China and its stock markets need some tough love
For all China’s talk of cracking down on investors manipulating the market, it seems to have turned a blind eye to the fact that it is one of the biggest culprits when it comes to market interference. The regulator’s frantic move over the weekend to stabilise stock markets looks like panic and has caused more harm than good.
It’s only natural to want to protect the things you love, and what China loves is stability. That is the reason it has gone to extraordinary lengths to bring some calm to its stock markets.
On Saturday, China’s regulators took their most decisive action yet to stem what is now three consecutive weeks of losses on the Shanghai and Shenzhen stock exchanges. Both have tumbled around 30% in what is the worst month-long fall in more than two decades.
The volatility has triggered panic among Chinese authorities. The government started with a big — and unexpected — rate cut on June 27, and followed that up by putting short-sellers under the microscope and loosening requirements on margin lending.
But that was not enough, so this past weekend the China Securities Regulatory Commission (CSRC) turned things up a notch. It has pushed a group of 21 brokerage firms, led by Citic Securities, to put a collective Rmb120bn ($19.7bn) into a stabilisation fund. Alongside a group of mutual funds, the brokers have promised to buy back their own shares and hold them for at least a year.
The CSRC also vowed to improve stability through China Securities Finance, a state-backed margin financing entity, which will provide an additional Rmb100bn of liquidity to the market. If that wasn’t enough, the regulator announced that the central bank would lend from its own balance sheet if need be to support the stock market.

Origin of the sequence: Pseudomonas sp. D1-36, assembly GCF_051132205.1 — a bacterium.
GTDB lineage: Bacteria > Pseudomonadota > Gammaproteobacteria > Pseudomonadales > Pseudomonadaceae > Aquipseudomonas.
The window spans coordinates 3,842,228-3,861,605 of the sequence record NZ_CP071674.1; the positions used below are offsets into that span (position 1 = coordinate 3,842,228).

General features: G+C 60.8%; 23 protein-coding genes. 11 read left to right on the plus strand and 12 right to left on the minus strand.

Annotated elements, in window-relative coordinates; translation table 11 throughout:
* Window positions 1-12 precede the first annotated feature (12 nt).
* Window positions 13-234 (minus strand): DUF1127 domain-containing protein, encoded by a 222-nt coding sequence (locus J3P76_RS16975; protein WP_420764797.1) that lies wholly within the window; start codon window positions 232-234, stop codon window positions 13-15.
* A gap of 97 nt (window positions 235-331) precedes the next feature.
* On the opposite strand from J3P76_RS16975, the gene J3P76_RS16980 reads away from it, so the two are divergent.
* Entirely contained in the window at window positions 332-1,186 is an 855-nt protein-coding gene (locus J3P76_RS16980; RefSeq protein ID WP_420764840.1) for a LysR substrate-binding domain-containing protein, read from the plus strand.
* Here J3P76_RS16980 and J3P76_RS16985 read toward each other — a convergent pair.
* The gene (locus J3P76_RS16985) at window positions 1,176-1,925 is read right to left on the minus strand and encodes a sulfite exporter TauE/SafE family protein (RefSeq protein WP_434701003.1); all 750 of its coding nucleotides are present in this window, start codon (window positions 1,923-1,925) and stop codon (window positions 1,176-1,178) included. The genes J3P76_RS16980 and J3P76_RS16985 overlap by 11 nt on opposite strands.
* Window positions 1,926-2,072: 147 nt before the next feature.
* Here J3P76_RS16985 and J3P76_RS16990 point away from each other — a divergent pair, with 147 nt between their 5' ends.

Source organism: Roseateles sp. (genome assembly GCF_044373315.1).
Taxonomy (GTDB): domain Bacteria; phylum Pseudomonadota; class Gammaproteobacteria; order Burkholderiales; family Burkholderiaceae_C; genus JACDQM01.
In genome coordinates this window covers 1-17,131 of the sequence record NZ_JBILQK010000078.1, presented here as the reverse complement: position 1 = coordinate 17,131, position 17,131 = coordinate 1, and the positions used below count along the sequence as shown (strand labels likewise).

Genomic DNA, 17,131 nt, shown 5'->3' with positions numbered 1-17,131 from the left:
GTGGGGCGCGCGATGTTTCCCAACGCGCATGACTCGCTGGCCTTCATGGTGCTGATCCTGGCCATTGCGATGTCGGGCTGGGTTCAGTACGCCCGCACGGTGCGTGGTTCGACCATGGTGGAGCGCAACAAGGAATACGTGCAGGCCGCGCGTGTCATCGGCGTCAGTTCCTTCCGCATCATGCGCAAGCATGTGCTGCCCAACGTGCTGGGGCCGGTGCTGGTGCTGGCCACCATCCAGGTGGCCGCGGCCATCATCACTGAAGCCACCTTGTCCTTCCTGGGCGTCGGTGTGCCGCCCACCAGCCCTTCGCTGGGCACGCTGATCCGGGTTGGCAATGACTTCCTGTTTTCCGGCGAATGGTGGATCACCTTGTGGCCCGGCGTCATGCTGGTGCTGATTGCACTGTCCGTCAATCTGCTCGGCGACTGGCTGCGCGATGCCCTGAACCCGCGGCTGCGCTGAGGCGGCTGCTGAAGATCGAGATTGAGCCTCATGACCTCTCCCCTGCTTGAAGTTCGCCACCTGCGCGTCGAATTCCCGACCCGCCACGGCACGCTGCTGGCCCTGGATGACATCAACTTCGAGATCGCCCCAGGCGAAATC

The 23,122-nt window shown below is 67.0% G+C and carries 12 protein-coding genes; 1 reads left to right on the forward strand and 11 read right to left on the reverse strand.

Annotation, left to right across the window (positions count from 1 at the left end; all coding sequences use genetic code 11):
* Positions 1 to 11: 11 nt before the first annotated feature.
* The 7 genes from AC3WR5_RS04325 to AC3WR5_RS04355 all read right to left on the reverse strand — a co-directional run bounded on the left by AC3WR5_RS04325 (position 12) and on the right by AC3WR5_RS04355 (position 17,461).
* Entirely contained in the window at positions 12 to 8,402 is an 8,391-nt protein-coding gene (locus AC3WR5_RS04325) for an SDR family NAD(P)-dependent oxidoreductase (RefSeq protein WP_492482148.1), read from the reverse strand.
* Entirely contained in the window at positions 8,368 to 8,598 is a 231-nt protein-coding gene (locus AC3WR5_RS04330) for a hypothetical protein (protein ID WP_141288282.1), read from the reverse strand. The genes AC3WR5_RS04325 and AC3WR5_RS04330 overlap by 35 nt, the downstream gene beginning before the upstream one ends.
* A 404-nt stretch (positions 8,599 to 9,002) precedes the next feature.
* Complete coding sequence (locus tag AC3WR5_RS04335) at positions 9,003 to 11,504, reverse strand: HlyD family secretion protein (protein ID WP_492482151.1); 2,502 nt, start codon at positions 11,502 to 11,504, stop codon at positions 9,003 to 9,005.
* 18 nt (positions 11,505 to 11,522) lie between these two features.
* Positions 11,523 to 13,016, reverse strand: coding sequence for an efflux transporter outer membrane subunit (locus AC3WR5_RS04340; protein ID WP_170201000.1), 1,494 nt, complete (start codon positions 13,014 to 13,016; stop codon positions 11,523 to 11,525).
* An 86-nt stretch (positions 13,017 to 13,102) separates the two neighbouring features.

At the same time, some 28 companies voluntarily withdrew their domestic IPO plans despite getting the go-ahead from the authority — another bid to stem new issuance that could suck liquidity away from secondary.
Almost every possible entity rallied around the government to bring confidence back into the markets. And it initially appeared to have worked, with the Shanghai bourse rising by 8% early on Monday. But the positivity ebbed just a few hours into trading and the sell-off continued into Tuesday.
Plunging stock markets are obviously a worry for many. But the bigger concern is that the Chinese government has proved, yet again, that it simply cannot resist the temptation to intervene in its markets. Through some misguided sense of trying to protect investors, it has shown how paper-thin its adherence to a free market is.
China has put in place a dizzying array of measures in the past year to open up capital controls, with the ultimate aim of ending up as an economy where supply and demand moved markets and security valuations are determined through a price discovery process.
But through its frenzied weekend activity, the government has shown it will not step too far away from the controls.
The spectacular rally before the bear reared its head resulted in impressive gains, and so the recent decline is being perceived by many as a welcome market correction. Sure, money has been lost, but the authority’s haste to nip the adjustment in the bud will leave no room for the economy to base its stock markets on fundamentals, while also creating a moral hazard where investors will always expect the state to rush in and save them.
There’s no doubt that China’s policy makers overreacted, and the pressure now is more intense as their measures have so far failed to reverse the recent losses. But the regulator should now respond by waiting and watching, and letting the market take its own course in finding the right levels. China needs to remember that if you love something, you should set it free.